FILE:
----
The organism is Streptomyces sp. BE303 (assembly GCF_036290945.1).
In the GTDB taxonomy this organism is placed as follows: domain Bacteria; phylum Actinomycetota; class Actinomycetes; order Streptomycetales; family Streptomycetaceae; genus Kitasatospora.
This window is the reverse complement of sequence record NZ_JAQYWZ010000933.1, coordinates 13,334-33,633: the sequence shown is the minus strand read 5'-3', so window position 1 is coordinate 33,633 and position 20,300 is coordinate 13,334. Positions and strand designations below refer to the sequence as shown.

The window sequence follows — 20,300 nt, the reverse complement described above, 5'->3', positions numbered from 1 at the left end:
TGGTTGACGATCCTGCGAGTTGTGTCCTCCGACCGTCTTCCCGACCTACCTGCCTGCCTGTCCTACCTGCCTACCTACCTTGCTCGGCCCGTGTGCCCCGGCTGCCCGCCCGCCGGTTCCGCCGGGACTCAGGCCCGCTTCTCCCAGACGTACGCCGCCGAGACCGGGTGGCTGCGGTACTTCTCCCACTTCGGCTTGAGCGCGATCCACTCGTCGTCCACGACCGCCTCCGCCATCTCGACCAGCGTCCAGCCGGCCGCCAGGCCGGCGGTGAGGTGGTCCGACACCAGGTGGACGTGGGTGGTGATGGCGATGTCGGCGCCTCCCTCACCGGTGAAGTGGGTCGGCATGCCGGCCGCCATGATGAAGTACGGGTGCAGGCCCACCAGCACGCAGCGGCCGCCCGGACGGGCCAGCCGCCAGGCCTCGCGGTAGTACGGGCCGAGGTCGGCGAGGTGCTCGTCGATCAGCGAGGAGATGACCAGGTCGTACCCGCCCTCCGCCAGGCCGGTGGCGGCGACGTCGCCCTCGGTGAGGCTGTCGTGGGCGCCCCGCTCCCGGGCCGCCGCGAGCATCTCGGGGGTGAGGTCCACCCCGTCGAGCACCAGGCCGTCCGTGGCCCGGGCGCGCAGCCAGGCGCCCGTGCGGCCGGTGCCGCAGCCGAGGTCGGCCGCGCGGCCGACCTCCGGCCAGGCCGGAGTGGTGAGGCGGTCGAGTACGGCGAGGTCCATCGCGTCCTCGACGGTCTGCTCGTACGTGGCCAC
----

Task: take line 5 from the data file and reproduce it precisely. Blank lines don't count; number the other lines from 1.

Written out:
TGGTTGACGATCCTGCGAGTTGTGTCCTCCGACCGTCTTCCCGACCTACCTGCCTGCCTGTCCTACCTGCCTACCTACCTTGCTCGGCCCGTGTGCCCCGGCTGCCCGCCCGCCGGTTCCGCCGGGACTCAGGCCCGCTTCTCCCAGACGTACGCCGCCGAGACCGGGTGGCTGCGGTACTTCTCCCACTTCGGCTTGAGCGCGATCCACTCGTCGTCCACGACCGCCTCCGCCATCTCGACCAGCGTCCAGCCGGCCGCCAGGCCGGCGGTGAGGTGGTCCGACACCAGGTGGACGTGGGTGGTGATGGCGATGTCGGCGCCTCCCTCACCGGTGAAGTGGGTCGGCATGCCGGCCGCCATGATGAAGTACGGGTGCAGGCCCACCAGCACGCAGCGGCCGCCCGGACGGGCCAGCCGCCAGGCCTCGCGGTAGTACGGGCCGAGGTCGGCGAGGTGCTCGTCGATCAGCGAGGAGATGACCAGGTCGTACCCGCCCTCCGCCAGGCCGGTGGCGGCGACGTCGCCCTCGGTGAGGCTGTCGTGGGCGCCCCGCTCCCGGGCCGCCGCGAGCATCTCGGGGGTGAGGTCCACCCCGTCGAGCACCAGGCCGTCCGTGGCCCGGGCGCGCAGCCAGGCGCCCGTGCGGCCGGTGCCGCAGCCGAGGTCGGCCGCGCGGCCGACCTCCGGCCAGGCCGGAGTGGTGAGGCGGTCGAGTACGGCGAGGTCCATCGCGTCCTCGACGGTCTGCTCGTACGTGGCCAC